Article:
Wednesday, February 07, 2018

Three sons lost for the Union cause

David Mercer's grave, West Union Cemetery, Crawford County, Kansas (via Find A Grave).

There are many stories of Civil War-related loss in Lucas County --- brothers, even fathers and sons among the more than 150 men from the county who served and died.

But the greatest loss was sustained by David and Catherine (Hammer) Mercer, pioneers along the Chariton River northeast of Derby in Warren Township. Three of their five sons enlisted and died.

Not long after the war was over, the Mercers moved west to Crawford County, Kansas, where he  died during 1878 at the age of 68. Old friends in Lucas County saw to it that his obituary was published in The Chariton Leader of Sept. 21, however --- and the obituary tells something of the story.

"David Mercer, a former resident of Lucas county, died of a fever near Cherokee, Kansas, Sept. 6th, 1878.

"Mr. Mercer was a member of the M.E. Church, a man of deep piety, a warm and genial friend, and a zealous worker in the church. He was among the early settlers of Warren Township, the family tenting in their wagons while preparing to build. On the day of the house raising, he announced to those present there would be preaching at his house in four weeks. Such a meeting none but those who have been deprived of church privileges can realize. All strangers, but friends. A small class was formed, and his house was a regular place of preaching for several years. Theweary minister and traveler always found a hospitable home and word of cheer with them.

"During the rebellion Mr. Mercer was loyal to his government. Being disabled himself, he sent out three sons, all of whom died in the service. Broken in health and spirits, he moved to Kansas in 1869, leaving many warm friends.

"Although quite aged and infirm, he bore his last illness with Christian patience, retaining his reason to the last, perfectly willing to depart and be with Christ, truly a well ripened sheaf for the harvest. Mother Mercer and the remaining children have our heartfelt sympathy in their sad bereavement (Leader, 21 Sep. 1878)."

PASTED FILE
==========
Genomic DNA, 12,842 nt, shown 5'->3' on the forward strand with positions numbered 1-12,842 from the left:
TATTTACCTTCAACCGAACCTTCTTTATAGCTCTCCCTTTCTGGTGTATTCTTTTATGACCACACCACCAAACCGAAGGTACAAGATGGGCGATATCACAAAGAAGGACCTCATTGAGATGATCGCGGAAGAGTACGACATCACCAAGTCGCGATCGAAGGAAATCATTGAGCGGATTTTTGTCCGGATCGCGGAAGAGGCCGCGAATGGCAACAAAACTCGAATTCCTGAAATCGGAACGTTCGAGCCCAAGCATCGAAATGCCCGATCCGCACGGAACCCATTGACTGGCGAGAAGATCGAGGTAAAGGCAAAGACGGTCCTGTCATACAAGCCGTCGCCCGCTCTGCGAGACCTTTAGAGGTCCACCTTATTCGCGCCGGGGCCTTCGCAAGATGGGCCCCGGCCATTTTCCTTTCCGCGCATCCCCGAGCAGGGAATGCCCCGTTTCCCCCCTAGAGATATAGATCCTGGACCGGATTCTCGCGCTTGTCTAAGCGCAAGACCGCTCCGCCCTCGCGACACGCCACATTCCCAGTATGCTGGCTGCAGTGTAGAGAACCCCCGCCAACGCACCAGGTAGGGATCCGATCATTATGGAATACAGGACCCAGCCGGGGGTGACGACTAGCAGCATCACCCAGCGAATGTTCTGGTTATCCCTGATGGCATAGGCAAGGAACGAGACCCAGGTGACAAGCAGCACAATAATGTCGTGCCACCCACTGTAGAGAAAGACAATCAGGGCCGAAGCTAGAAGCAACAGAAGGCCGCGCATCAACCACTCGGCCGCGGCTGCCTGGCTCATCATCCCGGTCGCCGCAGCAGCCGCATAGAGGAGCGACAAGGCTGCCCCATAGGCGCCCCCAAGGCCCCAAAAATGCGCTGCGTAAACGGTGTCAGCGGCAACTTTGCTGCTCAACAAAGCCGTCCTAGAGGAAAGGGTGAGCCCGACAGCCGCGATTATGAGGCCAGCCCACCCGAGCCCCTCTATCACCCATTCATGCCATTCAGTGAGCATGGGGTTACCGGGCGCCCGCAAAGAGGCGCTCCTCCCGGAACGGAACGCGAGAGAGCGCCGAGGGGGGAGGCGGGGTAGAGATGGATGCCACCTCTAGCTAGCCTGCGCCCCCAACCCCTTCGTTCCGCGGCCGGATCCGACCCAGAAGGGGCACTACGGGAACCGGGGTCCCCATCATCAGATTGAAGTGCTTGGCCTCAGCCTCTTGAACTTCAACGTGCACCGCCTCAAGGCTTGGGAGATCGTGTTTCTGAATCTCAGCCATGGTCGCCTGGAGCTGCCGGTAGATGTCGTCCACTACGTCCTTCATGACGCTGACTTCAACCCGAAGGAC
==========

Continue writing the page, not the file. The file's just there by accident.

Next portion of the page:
David was a Tennessee native, born Aug. 15, 1810, who moved as a youth to Indiana where on Dec. 19, 1833, in Putnam County, he married Catherine Hammer. They brought their family west to Mahaska County, Iowa, during 1849 and during the fall of the following year, settled near the river in Warren Township, Lucas.

The first of the Mercer sons to enlist --- and to die --- was James, 18 on the date of his enlistment at Chariton on Oct. 21, 1862, in Co. C, 13th Iowa Volunteer Infantry. Mustered in Burlington on Oct. 28, he survived the unit's early Missouri campaign --- and the deadly battle of Shiloh on April 6, 1862. But later that year, when the 13th was deployed at Corinth, Mississippi, after the Siege (or First Battle) of Corinth and before the Second Battle, he became critically ill and died of chronic dysentery on Aug. 4.

It was customary at that time for company commanders to notify families when their loved ones had died, so most likely James's family learned of his death sometime that fall via letter.

A year later, on Dec. 1, 1863, John Atwell Mercer --- age 28, married and with a family of five children --- enlisted in Co. I, 4th Iowa Volunteer Cavalry. John was captured by Confederate forces near Ripley, Mississippi, on June 11 of the following year, held first at Cahaba Prison near Selma --- a reasonably humane place --- then transferred to deadly Andersonville, Georgia, where more than 12,000 died. John was among the dead, his death on Oct. 14 or 15, 1864, attributed to scorbutus, or scurvy.

A third son, Joseph H.H. Mercer, was nearly 18 on Jan. 5, 1864, when --- like his brother, John --- he enlisted in Co. I, 4th Cavalry, and they would have served together until John's capture during June. During the following spring, however, he fell ill with chronic dysentery --- as had his brother, James --- and died while hospitalized in at Nashville, Tennessee, on June 6.

Joseph Mercer's grave in the Nashville National Cemetery is marked, as is John's, at Andersonville. James most likely was buried near Corinth, then reburied after the war in what now is Corinth National Cemetery. If so, he rests there among the unknowns.

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